On Saturday, April 19, 2008, the VSA Arts, the Lower Delaware Autism Foundation, and the Rehoboth Beach Film Society will present "Autism: The Musical," a HBO documentary.
The three organizations have rallied around this one movie because showing it serves all three of their purposes. Tersely stated, the movie is about the Miracle Project, a Los Angeles program that teaches autistic children theater acting and music.
For the RBFS, it spotlights a great piece of filmmaking that is independent and different from the mainstream fare. For VSA Art, it falls in line with their mission to promote arts for people with disabilities. This movie is nothing, if not a total demonstration, of that.
For Melissa Martin, the executive director of the LDAF, a nonprofit that is dedicated to helping families of autism and providing information, it's a perfect way for LDAF to open the community's eyes to what autism is and how it affects people.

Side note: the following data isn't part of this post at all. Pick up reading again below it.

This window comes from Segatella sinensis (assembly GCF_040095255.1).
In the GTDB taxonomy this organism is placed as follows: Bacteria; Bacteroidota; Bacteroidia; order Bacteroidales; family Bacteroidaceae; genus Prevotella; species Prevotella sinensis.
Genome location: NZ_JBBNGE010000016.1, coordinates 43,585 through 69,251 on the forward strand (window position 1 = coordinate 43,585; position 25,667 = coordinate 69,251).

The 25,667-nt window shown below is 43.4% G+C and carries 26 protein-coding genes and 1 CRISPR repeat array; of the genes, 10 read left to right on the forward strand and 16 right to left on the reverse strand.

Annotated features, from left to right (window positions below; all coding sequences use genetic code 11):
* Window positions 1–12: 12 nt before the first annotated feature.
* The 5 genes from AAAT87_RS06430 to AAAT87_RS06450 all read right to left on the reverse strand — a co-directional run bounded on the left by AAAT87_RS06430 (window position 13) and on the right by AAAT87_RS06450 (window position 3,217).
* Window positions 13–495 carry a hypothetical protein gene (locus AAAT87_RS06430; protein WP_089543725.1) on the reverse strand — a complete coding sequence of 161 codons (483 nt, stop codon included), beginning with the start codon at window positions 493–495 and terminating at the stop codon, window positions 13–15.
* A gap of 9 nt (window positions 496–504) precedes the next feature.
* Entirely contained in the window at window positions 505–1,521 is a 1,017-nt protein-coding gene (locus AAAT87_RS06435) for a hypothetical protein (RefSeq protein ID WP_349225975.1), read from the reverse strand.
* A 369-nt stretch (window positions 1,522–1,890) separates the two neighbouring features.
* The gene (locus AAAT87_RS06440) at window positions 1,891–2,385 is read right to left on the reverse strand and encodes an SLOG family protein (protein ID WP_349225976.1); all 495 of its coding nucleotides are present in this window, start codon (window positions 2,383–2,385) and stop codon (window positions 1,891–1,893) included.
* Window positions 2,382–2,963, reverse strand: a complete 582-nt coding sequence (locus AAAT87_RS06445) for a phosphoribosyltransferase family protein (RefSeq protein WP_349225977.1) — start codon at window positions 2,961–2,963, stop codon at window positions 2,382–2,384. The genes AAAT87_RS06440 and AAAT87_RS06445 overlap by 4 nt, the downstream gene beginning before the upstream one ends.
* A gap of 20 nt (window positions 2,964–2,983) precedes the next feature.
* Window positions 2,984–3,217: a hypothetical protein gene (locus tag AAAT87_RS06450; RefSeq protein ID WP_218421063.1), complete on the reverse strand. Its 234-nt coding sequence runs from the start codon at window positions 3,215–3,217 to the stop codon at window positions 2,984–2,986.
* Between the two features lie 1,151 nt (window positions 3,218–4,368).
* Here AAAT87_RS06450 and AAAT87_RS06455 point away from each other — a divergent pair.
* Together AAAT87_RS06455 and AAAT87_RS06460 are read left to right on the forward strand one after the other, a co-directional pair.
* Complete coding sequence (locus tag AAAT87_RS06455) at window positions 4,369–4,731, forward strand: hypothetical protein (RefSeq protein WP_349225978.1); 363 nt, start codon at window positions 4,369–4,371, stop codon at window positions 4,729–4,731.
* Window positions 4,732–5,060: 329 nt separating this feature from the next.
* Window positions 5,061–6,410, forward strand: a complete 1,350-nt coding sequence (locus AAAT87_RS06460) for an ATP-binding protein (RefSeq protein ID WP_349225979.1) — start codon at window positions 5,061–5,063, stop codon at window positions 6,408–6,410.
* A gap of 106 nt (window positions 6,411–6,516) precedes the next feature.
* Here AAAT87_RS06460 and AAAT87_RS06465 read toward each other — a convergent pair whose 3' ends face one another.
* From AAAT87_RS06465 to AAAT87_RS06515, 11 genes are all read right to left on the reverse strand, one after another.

Watching the movie, I learned a troubling statistic from the Centers for Disease Control and Prevention. In 1980, one in every 10,000 people got diagnosed with autism, while, today, it's increased to one in 150. That represents millions of people just in the United States with this disorder, a disorder that is inexplicable and ultimately incurable.
Yet, even with all those numbers, there is a general feeling that not many people know about autism, and more importantly, because of this, those that suffer from it don't get the help they need.
Melissa Martin of LDAF said that at the University of Pennsylvania, medical students, and those in the physicians department, had to go to special conferences in order to learn about autism. Martin attended one of these conferences and participants told her that autism hadn't even been in their curriculum.
So, if doctors at that Ivy League medical school weren't getting trained, or enough information about autism, then what is the general population "not" getting?